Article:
The charm of red oxide floor

All that it demands is a daily mop with wet cloth. Over time, it looks increasingly better too.

If we search for the flooring option that scores well on all fronts such as embodied energy, eco friendly, economy and ease of maintenance, our search may as well end with red oxide flooring. If we survey across South India to find what floor type the majority have grown up with, the answer could as well be red oxide again. Incidentally, this wonder option also requires the least of manufacturing, generates no wastage, lasts very long, demands minimal transportation of raw materials and channelises money to the local people. It will be great to find out who discovered or invented this simple technology of red oxide floor!

Any mention of red oxide floor elicits reactions like ‘Oh, no one does it nowadays’ or we do not get skilled masons. While these are true, the last decade has seen a revival of the technology with Kerala, Bangalore, Auroville and such places producing high quality floors.

The media has widely disseminated the process, to empower those who are interested. There still are people looking down upon this option, many government norms do not accept it and surprisingly in Bangalore a red oxide floor house gets lesser tax, indirectly suggesting it as a lower quality house.

When mosaic, ceramic and such factory made products dominated the construction industry, red oxide got relegated to the back seat. However, none of these attitudes can refute the time tested performance of the hand-made oxide floor.

The term red oxide technically refers to the fine powdered form of iron oxide, a non-flammable inorganic compound found in nature as a mineral, which emits no hazardous emissions. The material can also be produced in bulk by laboratory controlled factory processes. In a way, we owe the material to the science of chemistry.

Avoid humid areas

While red is the most popular colour, black, blue, pink, yellow and green colours are also in common use. The material tends to absorb moisture, hence should be stored safely away from humid areas. These oxides are used not only for flooring, but also for anti-rust applications, paints, iron industry, pigmenting, polishing and such others, hence have a wider validity.

The beauty of oxide floor is the seamless floor without any joints and the look of tiles or slabs. They are best suited to indoors, for the cycle of rain and sunshine of the outdoors tend to result in surface cracks.

Using water with high mineral content, like borewell water, is not advisable; hence before deciding upon red oxide floor, it is safer to ensure clean well water or treated water is available at the construction site. The major care in a household context would be not to spill cleaning acids on it and once occupied, to rub off any spilled over lemon juice, wine, curds or such food items with sour qualities, which tend to form stain marks.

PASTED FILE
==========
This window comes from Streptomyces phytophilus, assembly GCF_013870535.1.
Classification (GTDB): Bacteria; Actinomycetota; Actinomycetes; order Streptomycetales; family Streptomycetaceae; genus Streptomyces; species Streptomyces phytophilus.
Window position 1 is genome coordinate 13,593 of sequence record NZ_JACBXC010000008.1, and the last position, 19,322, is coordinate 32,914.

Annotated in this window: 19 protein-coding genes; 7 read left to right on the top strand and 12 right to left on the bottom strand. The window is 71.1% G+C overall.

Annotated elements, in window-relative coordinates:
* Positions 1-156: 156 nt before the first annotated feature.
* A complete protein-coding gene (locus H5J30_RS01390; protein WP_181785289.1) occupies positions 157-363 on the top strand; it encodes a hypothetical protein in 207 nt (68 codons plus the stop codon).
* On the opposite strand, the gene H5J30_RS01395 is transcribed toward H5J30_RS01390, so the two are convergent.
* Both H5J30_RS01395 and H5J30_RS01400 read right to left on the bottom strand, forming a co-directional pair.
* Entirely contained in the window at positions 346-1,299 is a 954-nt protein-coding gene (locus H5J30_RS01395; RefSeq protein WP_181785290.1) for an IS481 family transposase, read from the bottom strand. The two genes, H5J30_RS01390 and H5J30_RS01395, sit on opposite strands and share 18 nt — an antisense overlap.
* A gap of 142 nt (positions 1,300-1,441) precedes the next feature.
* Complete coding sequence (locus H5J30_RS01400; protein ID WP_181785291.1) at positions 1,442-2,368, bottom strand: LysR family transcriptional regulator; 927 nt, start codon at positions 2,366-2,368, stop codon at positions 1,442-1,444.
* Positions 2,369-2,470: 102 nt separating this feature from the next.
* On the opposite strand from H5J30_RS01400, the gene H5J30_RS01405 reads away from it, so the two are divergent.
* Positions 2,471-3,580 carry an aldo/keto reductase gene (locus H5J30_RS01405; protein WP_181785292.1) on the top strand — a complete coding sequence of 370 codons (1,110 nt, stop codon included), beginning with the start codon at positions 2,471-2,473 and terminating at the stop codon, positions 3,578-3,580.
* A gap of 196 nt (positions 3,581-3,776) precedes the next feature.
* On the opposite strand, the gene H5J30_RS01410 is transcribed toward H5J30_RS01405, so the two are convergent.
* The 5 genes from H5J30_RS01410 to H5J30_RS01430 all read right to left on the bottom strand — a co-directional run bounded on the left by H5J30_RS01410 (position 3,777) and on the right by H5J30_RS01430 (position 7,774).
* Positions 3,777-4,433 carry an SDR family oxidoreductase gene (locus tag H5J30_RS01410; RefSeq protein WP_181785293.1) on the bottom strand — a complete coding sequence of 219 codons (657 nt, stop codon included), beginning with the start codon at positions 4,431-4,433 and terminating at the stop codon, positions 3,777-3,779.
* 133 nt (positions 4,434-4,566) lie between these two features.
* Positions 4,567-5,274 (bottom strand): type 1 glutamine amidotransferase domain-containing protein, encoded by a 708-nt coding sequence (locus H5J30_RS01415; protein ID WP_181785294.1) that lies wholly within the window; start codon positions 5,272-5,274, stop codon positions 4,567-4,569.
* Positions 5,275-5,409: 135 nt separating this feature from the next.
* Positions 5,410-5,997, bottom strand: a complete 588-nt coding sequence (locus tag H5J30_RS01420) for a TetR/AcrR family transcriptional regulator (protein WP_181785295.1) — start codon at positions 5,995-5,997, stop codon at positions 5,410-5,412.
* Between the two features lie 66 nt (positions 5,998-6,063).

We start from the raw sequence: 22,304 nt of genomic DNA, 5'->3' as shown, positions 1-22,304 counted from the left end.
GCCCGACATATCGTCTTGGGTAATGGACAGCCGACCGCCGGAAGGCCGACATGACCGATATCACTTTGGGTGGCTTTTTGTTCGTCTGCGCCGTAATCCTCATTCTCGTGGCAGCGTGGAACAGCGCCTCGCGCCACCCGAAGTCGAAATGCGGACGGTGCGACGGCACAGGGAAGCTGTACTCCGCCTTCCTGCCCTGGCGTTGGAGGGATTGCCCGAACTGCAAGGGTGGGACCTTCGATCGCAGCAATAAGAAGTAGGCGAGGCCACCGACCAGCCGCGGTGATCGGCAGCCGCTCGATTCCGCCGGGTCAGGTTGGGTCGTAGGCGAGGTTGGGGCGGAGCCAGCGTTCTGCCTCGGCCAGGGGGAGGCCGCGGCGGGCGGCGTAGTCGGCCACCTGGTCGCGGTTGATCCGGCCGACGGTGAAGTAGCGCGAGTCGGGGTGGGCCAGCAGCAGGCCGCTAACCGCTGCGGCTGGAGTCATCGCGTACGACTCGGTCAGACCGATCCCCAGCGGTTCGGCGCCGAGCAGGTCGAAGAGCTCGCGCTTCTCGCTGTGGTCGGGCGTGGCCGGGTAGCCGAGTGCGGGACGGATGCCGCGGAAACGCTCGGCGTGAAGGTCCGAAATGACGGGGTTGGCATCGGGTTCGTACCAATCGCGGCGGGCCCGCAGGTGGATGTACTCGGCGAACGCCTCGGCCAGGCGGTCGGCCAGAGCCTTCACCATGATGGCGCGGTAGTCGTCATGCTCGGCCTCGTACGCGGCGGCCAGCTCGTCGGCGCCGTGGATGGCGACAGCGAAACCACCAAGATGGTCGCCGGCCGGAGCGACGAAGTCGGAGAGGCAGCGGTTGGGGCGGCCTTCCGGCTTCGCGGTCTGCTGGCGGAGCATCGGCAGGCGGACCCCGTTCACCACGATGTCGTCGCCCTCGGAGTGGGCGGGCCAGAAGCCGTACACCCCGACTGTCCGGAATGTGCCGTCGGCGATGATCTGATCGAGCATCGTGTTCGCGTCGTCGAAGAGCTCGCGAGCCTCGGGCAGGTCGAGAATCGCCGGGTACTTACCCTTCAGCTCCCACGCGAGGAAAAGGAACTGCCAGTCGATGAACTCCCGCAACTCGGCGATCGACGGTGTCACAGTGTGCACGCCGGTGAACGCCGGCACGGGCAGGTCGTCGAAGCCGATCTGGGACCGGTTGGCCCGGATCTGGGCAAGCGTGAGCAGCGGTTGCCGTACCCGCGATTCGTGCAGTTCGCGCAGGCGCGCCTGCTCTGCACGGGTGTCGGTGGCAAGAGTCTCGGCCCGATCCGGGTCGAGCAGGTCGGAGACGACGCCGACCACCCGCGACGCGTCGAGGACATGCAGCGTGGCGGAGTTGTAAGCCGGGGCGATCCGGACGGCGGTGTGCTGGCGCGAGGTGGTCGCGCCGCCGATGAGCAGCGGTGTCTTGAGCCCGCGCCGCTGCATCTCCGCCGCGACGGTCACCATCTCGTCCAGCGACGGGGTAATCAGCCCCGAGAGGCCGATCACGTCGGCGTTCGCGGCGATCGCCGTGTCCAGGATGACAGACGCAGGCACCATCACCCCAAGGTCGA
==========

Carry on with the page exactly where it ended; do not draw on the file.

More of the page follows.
All that the oxide floor demands is a daily mop with wet cloth. Over time, the floor looks increasingly better!

Posted on July 7, 2012, in designs and tagged , , . Bookmark the permalink. 3 Comments.

  1. A very nice piece on red oxide floors. Visiting my ancestral home in Kerala as a young child I have always admired red oxide flooring work done there. I have recently bought a home in Pune and I am thinking of doing the same here. However as you mentioned the risk in this in spite of it being a much better and cheaper option is that there is no one skilled enough to do this kind of work especially here in Maharashtra or I have not come across anyone who does. Do you know of any contractor here in Pune who specializes in this kind of work.

  2. I am in Australia and in the 1920s red Oxide floors were very popular. Such traditional flooring is still appreciated in 1925 built Bungalows in Australia. . But I can no longer buy the traditional red coloured wax polish that I used to apply to the floor. Does anyone have a traditional recipe for this red oxide wax floor polish?

    • Dear Suzzane,

      In India, both the plain white wax and pigmented red wax are still available in the market, so I do not know if anyone has been researching for the actual traditional recipes. Sometimes, simple application of oil (say coconut oil) helps in temporarily improving the looks.

      If one has the mood to experiment, red oxide powder can be purchased (do not know if its available in your place), mix with honey bee wax and any oil with evaporative characteristics like coconut oil in trial and error proportion – and hopw to get home made polish. I

      I have no idea about the actual composition of red oxidde composition, but an experiment…

      Prof. Sathya Prakash Varanashi

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